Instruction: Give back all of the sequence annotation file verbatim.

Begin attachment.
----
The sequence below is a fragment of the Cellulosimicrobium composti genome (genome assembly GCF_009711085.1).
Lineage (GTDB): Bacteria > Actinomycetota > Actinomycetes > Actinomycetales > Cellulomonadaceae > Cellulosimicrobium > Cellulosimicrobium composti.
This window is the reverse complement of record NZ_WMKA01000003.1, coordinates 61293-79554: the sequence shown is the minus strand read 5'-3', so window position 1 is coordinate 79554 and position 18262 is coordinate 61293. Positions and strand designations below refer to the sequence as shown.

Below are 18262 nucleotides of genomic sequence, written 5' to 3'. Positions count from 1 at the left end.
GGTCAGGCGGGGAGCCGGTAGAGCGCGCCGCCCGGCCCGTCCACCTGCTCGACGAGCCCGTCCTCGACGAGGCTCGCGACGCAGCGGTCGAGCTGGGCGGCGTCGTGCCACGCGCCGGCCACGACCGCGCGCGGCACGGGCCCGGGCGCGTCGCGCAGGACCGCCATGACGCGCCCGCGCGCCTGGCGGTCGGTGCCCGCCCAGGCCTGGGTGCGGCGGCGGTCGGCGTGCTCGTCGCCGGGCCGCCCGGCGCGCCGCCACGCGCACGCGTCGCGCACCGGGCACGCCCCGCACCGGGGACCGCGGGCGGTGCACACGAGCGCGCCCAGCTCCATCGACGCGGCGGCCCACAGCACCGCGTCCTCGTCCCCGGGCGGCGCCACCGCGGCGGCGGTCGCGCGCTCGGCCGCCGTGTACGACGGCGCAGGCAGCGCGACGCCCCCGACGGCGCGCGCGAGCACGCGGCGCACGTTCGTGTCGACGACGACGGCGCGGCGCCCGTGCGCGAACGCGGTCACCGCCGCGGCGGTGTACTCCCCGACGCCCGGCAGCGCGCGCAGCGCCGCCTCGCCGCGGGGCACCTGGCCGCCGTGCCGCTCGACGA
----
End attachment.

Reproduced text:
The sequence below is a fragment of the Cellulosimicrobium composti genome (genome assembly GCF_009711085.1).
Lineage (GTDB): Bacteria > Actinomycetota > Actinomycetes > Actinomycetales > Cellulomonadaceae > Cellulosimicrobium > Cellulosimicrobium composti.
This window is the reverse complement of record NZ_WMKA01000003.1, coordinates 61293-79554: the sequence shown is the minus strand read 5'-3', so window position 1 is coordinate 79554 and position 18262 is coordinate 61293. Positions and strand designations below refer to the sequence as shown.

Below are 18262 nucleotides of genomic sequence, written 5' to 3'. Positions count from 1 at the left end.
GGTCAGGCGGGGAGCCGGTAGAGCGCGCCGCCCGGCCCGTCCACCTGCTCGACGAGCCCGTCCTCGACGAGGCTCGCGACGCAGCGGTCGAGCTGGGCGGCGTCGTGCCACGCGCCGGCCACGACCGCGCGCGGCACGGGCCCGGGCGCGTCGCGCAGGACCGCCATGACGCGCCCGCGCGCCTGGCGGTCGGTGCCCGCCCAGGCCTGGGTGCGGCGGCGGTCGGCGTGCTCGTCGCCGGGCCGCCCGGCGCGCCGCCACGCGCACGCGTCGCGCACCGGGCACGCCCCGCACCGGGGACCGCGGGCGGTGCACACGAGCGCGCCCAGCTCCATCGACGCGGCGGCCCACAGCACCGCGTCCTCGTCCCCGGGCGGCGCCACCGCGGCGGCGGTCGCGCGCTCGGCCGCCGTGTACGACGGCGCAGGCAGCGCGACGCCCCCGACGGCGCGCGCGAGCACGCGGCGCACGTTCGTGTCGACGACGACGGCGCGGCGCCCGTGCGCGAACGCGGTCACCGCCGCGGCGGTGTACTCCCCGACGCCCGGCAGCGCGCGCAGCGCCGCCTCGCCGCGGGGCACCTGGCCGCCGTGCCGCTCGACGA